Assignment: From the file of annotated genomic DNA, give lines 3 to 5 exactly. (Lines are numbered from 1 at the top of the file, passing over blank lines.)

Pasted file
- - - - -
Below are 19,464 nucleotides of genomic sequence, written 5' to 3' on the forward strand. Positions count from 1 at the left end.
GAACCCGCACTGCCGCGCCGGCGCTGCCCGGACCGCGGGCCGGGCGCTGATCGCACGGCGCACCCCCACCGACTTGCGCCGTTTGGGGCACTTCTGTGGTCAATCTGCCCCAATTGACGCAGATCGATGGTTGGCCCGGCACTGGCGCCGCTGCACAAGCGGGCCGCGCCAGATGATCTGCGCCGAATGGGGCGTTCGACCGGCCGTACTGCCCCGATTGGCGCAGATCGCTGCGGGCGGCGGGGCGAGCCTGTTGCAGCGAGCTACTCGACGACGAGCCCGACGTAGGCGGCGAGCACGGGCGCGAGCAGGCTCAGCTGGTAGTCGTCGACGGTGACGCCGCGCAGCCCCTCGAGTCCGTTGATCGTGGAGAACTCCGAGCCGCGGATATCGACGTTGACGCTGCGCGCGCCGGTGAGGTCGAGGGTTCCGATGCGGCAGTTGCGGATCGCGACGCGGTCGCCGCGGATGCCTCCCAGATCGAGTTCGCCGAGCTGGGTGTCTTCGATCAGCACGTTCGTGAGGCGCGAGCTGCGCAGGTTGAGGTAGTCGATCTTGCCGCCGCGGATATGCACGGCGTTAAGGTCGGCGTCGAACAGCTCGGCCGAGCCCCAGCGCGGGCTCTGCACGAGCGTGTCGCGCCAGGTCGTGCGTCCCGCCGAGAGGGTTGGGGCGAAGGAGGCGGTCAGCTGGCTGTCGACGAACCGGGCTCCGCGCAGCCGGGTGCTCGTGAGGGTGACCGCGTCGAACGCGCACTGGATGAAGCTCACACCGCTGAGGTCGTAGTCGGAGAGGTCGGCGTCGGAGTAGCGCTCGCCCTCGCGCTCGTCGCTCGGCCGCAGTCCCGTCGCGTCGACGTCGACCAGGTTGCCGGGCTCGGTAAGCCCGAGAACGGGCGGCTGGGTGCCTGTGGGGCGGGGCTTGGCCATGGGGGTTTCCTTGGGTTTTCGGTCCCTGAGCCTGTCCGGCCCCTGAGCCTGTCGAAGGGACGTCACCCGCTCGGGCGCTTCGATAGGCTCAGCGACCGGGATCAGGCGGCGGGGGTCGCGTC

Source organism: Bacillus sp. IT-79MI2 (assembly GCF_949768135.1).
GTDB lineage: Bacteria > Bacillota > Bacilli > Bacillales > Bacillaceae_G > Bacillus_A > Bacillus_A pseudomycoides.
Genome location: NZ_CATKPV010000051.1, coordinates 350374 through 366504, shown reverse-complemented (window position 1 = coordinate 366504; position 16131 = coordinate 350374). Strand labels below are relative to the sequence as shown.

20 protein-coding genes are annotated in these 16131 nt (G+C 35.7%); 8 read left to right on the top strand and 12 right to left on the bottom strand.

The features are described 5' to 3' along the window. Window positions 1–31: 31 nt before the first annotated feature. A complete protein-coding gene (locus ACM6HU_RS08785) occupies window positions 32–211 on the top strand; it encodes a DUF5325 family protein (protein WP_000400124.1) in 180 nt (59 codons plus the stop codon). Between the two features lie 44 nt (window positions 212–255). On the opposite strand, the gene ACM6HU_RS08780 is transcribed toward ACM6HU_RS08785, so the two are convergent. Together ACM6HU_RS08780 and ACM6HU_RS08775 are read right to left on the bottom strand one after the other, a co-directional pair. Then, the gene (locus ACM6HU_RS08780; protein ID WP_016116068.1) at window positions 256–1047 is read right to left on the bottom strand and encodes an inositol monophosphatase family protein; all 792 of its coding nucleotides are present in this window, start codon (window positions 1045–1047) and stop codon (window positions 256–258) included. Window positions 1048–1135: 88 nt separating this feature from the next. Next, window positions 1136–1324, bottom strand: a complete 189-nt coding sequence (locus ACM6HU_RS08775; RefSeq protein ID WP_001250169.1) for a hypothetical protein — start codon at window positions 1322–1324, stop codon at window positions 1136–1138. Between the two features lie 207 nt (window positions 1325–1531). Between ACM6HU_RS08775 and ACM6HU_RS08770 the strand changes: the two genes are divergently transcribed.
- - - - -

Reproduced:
Source organism: Bacillus sp. IT-79MI2 (assembly GCF_949768135.1).
GTDB lineage: Bacteria > Bacillota > Bacilli > Bacillales > Bacillaceae_G > Bacillus_A > Bacillus_A pseudomycoides.
Genome location: NZ_CATKPV010000051.1, coordinates 350374 through 366504, shown reverse-complemented (window position 1 = coordinate 366504; position 16131 = coordinate 350374). Strand labels below are relative to the sequence as shown.